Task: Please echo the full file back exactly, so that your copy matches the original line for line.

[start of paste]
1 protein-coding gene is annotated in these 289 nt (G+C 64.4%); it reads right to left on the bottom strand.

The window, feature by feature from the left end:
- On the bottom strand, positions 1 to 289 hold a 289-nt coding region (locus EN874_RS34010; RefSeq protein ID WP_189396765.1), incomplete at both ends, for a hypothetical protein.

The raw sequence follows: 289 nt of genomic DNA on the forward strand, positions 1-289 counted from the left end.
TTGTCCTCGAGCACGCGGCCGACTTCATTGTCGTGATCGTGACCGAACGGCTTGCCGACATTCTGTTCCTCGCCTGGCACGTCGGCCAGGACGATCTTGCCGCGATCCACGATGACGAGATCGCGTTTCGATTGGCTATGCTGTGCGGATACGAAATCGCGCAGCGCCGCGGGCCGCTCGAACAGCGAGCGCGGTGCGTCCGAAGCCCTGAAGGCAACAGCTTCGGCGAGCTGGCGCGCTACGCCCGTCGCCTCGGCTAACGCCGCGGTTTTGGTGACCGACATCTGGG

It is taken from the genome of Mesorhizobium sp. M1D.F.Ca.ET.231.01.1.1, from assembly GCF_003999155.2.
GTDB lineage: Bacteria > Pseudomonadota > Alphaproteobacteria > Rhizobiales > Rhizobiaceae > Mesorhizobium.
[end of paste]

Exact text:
1 protein-coding gene is annotated in these 289 nt (G+C 64.4%); it reads right to left on the bottom strand.

The window, feature by feature from the left end:
- On the bottom strand, positions 1 to 289 hold a 289-nt coding region (locus EN874_RS34010; RefSeq protein ID WP_189396765.1), incomplete at both ends, for a hypothetical protein.

The raw sequence follows: 289 nt of genomic DNA on the forward strand, positions 1-289 counted from the left end.
TTGTCCTCGAGCACGCGGCCGACTTCATTGTCGTGATCGTGACCGAACGGCTTGCCGACATTCTGTTCCTCGCCTGGCACGTCGGCCAGGACGATCTTGCCGCGATCCACGATGACGAGATCGCGTTTCGATTGGCTATGCTGTGCGGATACGAAATCGCGCAGCGCCGCGGGCCGCTCGAACAGCGAGCGCGGTGCGTCCGAAGCCCTGAAGGCAACAGCTTCGGCGAGCTGGCGCGCTACGCCCGTCGCCTCGGCTAACGCCGCGGTTTTGGTGACCGACATCTGGG

It is taken from the genome of Mesorhizobium sp. M1D.F.Ca.ET.231.01.1.1, from assembly GCF_003999155.2.
GTDB lineage: Bacteria > Pseudomonadota > Alphaproteobacteria > Rhizobiales > Rhizobiaceae > Mesorhizobium.